Sunday, July 31, 2005

New Puritan

Another difficult week, all kinds of financial pressures pressing down on all my other commitments, hence another big cache of pieces to post. I missed out on Friday, as I got waylaid in the evening, but hey, a boy has to have some fun, and I did two yesterday to make up for it. Call it Puritan guilt.

Monday, July 25, 2005


A combination of all kinds of work and computer troubles has left me a bit behind here, I haven't been neglecting my piece-a-day challenge though, so here's a big catch-up for the past week or so...

Friday, July 15, 2005

One Week on...

No words. What words can there be?

Tuesday, July 12, 2005

I wrote an email to the Director General of the BBC today asking him if he thought it was perhaps inappropriate that upper management were being awarded enormous bonuses paid from public money while nearly 4000 employees face the sack as the DG says they cost too much and we need to save money. I don't expect a reply, still, better to light a candle than to curse the darkness.

Otherwise I continue work on the orchestral piece I'm writing for Kensington Symphony Orchestra (of which more anon) and I'm also starting to scribble down a few ideas for comics for various upcoming publications. Here's a character design I did yesterday (for someone else's script). I shan't say any more than that it's going to be... disturbing.

(image copyright 2005 by me!)

Sunday, July 10, 2005

There's been a lot of stuff in the media about the tremendous will of Londoners to return to normal life as quickly as possible, but what else are we supposed to do? Stay at home for the rest of our lives? If I want to go anywhere, the scale of this city is such that I have to use trains/tubes/buses. Enfield to Shepherd's Bush is not an easily walkable journey. And let's face it, the risk of being blown up on the tube on Friday was probably lower than it's been for years. So it's back to normal; long silences between commuters almost hidden by the screech and clatter of wheels on worn tracks. Londoners united in their determination not to speak to strangers on a train.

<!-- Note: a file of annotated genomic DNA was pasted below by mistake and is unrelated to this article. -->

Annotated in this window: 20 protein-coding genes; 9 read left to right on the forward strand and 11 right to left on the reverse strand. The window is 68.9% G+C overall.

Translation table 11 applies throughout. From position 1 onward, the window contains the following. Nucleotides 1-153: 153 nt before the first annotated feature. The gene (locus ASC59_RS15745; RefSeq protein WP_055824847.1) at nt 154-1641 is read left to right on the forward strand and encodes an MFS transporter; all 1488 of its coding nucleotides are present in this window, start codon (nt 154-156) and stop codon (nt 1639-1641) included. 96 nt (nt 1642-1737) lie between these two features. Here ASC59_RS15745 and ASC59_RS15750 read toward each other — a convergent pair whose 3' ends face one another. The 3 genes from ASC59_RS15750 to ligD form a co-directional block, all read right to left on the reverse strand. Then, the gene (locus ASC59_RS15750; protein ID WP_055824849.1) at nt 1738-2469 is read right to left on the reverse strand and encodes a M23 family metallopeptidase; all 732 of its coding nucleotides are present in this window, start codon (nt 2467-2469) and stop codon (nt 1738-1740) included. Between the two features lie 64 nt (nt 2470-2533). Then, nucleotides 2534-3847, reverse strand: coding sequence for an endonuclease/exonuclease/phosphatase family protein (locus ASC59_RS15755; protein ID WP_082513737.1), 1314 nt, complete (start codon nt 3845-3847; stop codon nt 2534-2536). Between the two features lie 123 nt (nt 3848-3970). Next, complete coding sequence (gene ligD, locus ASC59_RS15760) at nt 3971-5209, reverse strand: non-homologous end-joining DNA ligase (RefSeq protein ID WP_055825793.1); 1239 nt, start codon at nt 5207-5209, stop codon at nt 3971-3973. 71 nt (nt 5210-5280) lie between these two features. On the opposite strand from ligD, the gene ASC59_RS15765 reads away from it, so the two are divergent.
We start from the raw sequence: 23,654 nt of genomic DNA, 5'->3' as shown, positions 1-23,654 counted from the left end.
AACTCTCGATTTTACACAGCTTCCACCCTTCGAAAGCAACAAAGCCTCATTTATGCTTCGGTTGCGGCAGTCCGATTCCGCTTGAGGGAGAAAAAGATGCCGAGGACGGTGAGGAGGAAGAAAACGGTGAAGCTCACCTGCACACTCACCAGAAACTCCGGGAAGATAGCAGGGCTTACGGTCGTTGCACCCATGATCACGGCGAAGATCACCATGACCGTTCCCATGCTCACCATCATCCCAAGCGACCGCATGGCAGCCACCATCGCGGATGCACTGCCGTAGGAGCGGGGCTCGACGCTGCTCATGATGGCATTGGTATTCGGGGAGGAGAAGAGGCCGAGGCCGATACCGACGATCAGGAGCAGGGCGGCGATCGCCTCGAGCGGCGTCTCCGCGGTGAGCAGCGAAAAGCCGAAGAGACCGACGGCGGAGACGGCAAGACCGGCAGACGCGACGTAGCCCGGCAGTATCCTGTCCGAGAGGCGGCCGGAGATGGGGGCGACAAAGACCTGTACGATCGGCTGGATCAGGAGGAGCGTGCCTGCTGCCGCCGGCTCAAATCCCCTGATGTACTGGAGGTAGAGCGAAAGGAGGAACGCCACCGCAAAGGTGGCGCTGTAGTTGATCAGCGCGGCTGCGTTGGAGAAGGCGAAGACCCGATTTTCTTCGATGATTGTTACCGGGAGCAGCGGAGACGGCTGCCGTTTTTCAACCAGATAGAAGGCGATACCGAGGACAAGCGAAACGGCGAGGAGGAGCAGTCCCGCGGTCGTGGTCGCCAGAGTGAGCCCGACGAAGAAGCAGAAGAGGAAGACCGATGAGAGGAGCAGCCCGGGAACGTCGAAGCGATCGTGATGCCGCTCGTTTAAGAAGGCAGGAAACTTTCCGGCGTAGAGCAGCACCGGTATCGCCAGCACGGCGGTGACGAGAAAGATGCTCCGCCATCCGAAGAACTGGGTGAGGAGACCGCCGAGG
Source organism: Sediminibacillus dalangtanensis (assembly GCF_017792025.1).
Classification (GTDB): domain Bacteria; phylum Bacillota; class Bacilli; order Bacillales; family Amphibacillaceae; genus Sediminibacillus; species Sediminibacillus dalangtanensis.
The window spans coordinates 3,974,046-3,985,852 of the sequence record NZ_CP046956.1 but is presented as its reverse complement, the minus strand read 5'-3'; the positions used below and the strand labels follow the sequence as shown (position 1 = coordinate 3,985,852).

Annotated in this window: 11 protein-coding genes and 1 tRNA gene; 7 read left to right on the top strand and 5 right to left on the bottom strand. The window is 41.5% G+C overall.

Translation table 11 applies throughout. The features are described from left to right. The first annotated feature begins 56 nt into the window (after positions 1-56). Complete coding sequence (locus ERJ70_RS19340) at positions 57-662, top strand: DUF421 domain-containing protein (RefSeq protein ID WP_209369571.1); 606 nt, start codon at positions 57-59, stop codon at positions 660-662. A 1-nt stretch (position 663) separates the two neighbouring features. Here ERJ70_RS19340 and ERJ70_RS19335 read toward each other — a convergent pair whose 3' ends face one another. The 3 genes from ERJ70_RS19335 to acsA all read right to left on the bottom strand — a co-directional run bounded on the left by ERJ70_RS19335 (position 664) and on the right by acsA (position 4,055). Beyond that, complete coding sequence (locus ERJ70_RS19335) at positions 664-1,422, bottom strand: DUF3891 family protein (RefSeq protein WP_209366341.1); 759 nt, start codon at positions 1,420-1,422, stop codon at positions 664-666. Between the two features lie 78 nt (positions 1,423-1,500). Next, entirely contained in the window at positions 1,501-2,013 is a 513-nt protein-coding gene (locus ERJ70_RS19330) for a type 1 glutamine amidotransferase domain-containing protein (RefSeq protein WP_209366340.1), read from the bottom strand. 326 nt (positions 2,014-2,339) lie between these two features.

Saturday, July 09, 2005

After the bombs

I never really saw the point of most blogs, or saw any reason for me to publish one. Who on earth would be interested in my generally not particularly insightful or informed thoughts? And wouldn't it be tremendously presumptuous of me to imagine anyone would be?

At this point, I should mention that I'm a composer - not a particularly successful one, but a composer nevertheless - and of course if I'd thought about it for a few minutes I'd realise that that's exactly the presumptuous thought that I, or any creative artist, has every time he or she produces something that, for want of a better term, I shall call a work of art.

I've long had a vague, ill-defined gripe about the position of composers in the world, especially what seems to me to be the insularity of the whole business. I've met many people in the so-called serious music business and grown increasingly frustrated at the levels of complacency and the lack of any sense of duty to the wider world beyond the cosy smug coterie of "contemporary classical music" (whatever that means).